Cliff Grassmick / Staff Photographer
Cliff Grassmick / Staff Photographer
While Colorado football fans are just getting to know new head coach Mel Tucker, the Buffaloes’ former head coach and defensive coordinator are on their way to new jobs.
There will also be at least one familiar face remaining with the CU coaching staff.
Buffzone.com sources have confirmed multiple reports from Sunday that former CU head coach Mike MacIntyre has accepted an offer to become the defensive coordinator at Mississippi.
Meanwhile, D.J. Eliot, CU’s defensive coordinator the past two years, is set to be introduced Monday as the defensive coordinator at Kansas. According to a Buffzone.com source, Eliot is finalizing a deal to join head coach Les Miles’ staff, but as of Sunday evening had not yet signed the deal.
On Sunday night, Darrin Chiaverini, the Buffs’ co-offensive coordinator and receivers coach the past three years, announced on Twitter that he will be a part of Tucker’s staff.
It has not been determined what role Chiaverini will have on the staff, but the former Buffs’ receiver is pleased to remain at CU, where his son, Curtis, is a walk-on receiver.
“Excited I’m staying at the University of Colorado!,” Chiaverini wrote on Twitter. “We will continue to build our roster and do something special together in Boulder!!”
MacIntyre was fired Nov.18 after compiling a 30-44 record in nearly six full seasons as the Buffaloes’ head coach.
With three years remaining on his contract, MacIntyre is owed roughly $10.3 million by CU. According to his contract with CU, the amount of the buyout can be mitigated if MacIntyre is hired as a college head coach, but not as an assistant.
SuperTalk Mississippi reported that MacIntyre has agreed to a three-year deal with Ole Miss that will pay him $1.5 million annually. That means MacIntyre could collect roughly $14.8 million over the next three years from CU and Ole Miss combined.
MacIntyre previously worked at Ole Miss from 1999-2002, first as receivers coach and then as defensive backs coach. MacIntyre worked with current Ole Miss head coach Matt Luke with the Rebels (1999 and 2002) and again at Duke (2008-09).
Tucker was announced as CU’s head coach on Wednesday and has not made decisions on his coaching staff yet. All of the Buffs’ 10 assistants have remained under contract since MacIntyre was fired, and Eliot is the first to move on to a new job.
Hired in January of 2017, Eliot took over a major rebuilding job on defense, with eight full-time starters and two other major contributors graduating from the 2016 team.
The Buffs struggled on defense in Eliot’s first season, but showed significant improvement this past season, particularly against the run. CU ranked 109th nationally in run defense in 2017, but improved to 45th this year. Yards per rush allowed dropped from 5.23 in 2017 to 3.74 this year.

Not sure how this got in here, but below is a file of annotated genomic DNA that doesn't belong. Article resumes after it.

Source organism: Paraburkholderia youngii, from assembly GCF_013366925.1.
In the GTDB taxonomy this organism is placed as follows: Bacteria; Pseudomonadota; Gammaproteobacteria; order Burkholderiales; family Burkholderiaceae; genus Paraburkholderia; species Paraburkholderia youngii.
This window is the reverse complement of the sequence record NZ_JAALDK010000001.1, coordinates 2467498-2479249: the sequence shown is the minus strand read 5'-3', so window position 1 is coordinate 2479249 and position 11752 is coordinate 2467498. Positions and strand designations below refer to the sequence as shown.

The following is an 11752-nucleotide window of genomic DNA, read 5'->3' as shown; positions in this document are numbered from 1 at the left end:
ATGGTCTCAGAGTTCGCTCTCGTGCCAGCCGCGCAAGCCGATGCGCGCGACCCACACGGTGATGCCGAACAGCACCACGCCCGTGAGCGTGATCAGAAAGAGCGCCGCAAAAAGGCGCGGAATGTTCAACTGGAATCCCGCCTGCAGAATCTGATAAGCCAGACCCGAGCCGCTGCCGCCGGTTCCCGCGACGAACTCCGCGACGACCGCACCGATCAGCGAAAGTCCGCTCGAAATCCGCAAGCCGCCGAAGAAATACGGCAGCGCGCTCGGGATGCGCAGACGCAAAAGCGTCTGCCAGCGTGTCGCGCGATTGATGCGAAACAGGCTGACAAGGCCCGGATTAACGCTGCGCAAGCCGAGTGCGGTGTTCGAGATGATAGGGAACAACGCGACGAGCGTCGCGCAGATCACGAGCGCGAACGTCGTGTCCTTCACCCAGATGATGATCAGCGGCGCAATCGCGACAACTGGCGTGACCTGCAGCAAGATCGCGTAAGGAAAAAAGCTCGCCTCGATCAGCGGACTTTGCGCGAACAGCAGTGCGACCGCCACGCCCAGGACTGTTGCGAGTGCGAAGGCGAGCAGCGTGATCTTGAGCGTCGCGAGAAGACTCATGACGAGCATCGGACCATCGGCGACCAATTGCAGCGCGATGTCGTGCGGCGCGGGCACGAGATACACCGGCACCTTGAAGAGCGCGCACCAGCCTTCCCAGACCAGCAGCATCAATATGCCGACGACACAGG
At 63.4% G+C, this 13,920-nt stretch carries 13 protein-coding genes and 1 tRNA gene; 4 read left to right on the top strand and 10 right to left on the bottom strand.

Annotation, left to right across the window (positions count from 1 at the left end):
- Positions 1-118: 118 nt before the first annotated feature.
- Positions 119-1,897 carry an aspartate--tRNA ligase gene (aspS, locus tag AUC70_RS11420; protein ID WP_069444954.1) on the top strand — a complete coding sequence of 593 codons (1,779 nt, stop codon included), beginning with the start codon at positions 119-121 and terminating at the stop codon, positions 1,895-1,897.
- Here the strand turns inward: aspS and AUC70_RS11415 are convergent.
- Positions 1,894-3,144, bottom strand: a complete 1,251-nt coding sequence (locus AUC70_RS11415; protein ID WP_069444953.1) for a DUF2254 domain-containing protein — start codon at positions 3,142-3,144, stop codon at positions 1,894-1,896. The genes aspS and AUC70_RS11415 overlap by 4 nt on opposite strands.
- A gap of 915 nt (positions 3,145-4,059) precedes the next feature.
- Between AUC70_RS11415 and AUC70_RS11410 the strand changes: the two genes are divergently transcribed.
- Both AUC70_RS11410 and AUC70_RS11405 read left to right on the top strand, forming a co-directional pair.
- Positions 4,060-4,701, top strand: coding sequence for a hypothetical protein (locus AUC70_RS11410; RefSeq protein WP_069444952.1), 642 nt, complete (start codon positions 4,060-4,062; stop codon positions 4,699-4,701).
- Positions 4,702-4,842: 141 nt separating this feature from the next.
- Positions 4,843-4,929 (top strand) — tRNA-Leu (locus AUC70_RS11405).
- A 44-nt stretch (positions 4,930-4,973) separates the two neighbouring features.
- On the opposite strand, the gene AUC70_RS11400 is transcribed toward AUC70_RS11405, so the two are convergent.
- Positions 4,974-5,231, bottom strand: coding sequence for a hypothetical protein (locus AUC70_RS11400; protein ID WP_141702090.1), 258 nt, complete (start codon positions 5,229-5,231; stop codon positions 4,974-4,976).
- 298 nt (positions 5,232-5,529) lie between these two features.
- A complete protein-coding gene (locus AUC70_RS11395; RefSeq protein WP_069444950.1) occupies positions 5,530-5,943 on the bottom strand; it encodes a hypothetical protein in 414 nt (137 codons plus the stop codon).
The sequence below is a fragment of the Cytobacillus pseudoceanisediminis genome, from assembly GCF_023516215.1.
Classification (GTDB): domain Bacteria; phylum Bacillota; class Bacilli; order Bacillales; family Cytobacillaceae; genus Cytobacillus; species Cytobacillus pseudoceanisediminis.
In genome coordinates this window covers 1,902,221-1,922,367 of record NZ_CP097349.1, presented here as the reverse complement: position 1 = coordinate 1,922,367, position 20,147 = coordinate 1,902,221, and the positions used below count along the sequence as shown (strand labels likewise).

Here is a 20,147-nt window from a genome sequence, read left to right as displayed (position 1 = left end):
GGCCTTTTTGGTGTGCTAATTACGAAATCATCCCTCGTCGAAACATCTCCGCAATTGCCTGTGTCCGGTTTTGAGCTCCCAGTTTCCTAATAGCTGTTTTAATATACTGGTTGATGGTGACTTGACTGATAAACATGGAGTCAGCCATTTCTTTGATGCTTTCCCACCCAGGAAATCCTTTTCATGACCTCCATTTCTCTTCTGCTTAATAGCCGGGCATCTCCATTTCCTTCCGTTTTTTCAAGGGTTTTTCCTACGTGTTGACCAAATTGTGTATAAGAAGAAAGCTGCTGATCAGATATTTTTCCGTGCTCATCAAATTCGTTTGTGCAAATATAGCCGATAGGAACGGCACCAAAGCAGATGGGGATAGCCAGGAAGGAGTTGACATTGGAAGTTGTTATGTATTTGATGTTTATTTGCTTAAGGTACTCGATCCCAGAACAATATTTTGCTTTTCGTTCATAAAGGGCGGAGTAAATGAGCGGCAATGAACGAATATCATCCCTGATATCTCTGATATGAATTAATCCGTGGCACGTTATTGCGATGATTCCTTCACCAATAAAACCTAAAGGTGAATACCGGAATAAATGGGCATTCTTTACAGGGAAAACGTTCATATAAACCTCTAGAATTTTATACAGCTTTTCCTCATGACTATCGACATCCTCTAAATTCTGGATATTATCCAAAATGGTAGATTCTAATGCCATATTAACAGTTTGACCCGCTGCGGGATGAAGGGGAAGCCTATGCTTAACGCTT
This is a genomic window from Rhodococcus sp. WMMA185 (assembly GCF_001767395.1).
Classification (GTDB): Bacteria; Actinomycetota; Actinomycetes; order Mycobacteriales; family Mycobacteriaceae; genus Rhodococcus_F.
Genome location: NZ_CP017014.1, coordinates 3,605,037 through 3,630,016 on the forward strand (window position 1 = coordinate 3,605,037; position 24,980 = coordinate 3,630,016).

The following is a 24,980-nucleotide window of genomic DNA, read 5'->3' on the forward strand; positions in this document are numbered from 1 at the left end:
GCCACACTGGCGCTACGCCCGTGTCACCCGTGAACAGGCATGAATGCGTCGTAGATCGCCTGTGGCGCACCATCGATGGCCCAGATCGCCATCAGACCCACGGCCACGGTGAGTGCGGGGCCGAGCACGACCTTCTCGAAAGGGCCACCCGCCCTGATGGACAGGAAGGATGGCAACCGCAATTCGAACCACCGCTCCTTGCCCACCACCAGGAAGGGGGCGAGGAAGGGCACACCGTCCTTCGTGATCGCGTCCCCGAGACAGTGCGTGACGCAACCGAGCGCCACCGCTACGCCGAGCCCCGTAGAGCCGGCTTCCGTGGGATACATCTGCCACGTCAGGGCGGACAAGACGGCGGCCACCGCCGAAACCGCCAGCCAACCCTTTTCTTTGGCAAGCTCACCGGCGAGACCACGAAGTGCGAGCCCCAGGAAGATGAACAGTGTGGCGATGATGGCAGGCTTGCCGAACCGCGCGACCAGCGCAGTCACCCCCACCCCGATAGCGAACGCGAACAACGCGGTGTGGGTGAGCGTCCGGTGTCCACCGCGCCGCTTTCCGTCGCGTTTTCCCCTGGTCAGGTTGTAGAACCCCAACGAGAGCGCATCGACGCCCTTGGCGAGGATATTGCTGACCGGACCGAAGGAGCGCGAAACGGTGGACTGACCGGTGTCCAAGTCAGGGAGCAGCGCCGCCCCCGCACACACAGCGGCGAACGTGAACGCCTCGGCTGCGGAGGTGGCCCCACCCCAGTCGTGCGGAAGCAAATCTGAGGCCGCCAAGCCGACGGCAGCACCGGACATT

Eliot has one year and $700,000 remaining on his contract with the Buffs. His contract states that if he terminates the deal before Dec. 31 of this year, he owes $300,000 to CU, but given the circumstances of the coaching change, and the fact that Eliot may not have been back anyway, that has been waived, according to a source.
Aside from Chiaverini, it remains to be seen who will be on Tucker’s staff at CU, but Tucker said he understands the urgency with the early signing period for recruits beginning Dec. 19.
“There is obviously a sense of urgency, but I’m not going to make any rash or knee-jerk decisions on guys,” Tucker told Buffzone.com. “I’m going to be meticulous and do my homework and make sure we have a great staff. I owe it to our players and the university to make sure we get the right fit in here. I’ve always believed it’s not just collecting players and collecting coaches; it’s building a team.
“When you build a staff, that staff has to be a team. When you have a staff that works well together and is cohesive and everyone is on the same page, that translates to the players and they see that. The players are going to be a reflection of your staff.”
Tucker said he has met with each of CU’s full-time assistants to get to know them.
“My experience has shown me it’s not always bad (going into a new situation), so I think it’s wise to evaluate the coaches that are here and then make a decision,” he said.
Tucker said he’s also received a lot of outside interest from coaches wanting to join him in Boulder.
“This is a very attractive opportunity for coaches,” he said. “My phone rings or I get a text probably every 30 seconds. Everyone sees the opportunity here and what this place can be and what we can do, and I think everybody knows what I’m all about. I feel confident that we’ll put a great staff together that will put the players first.”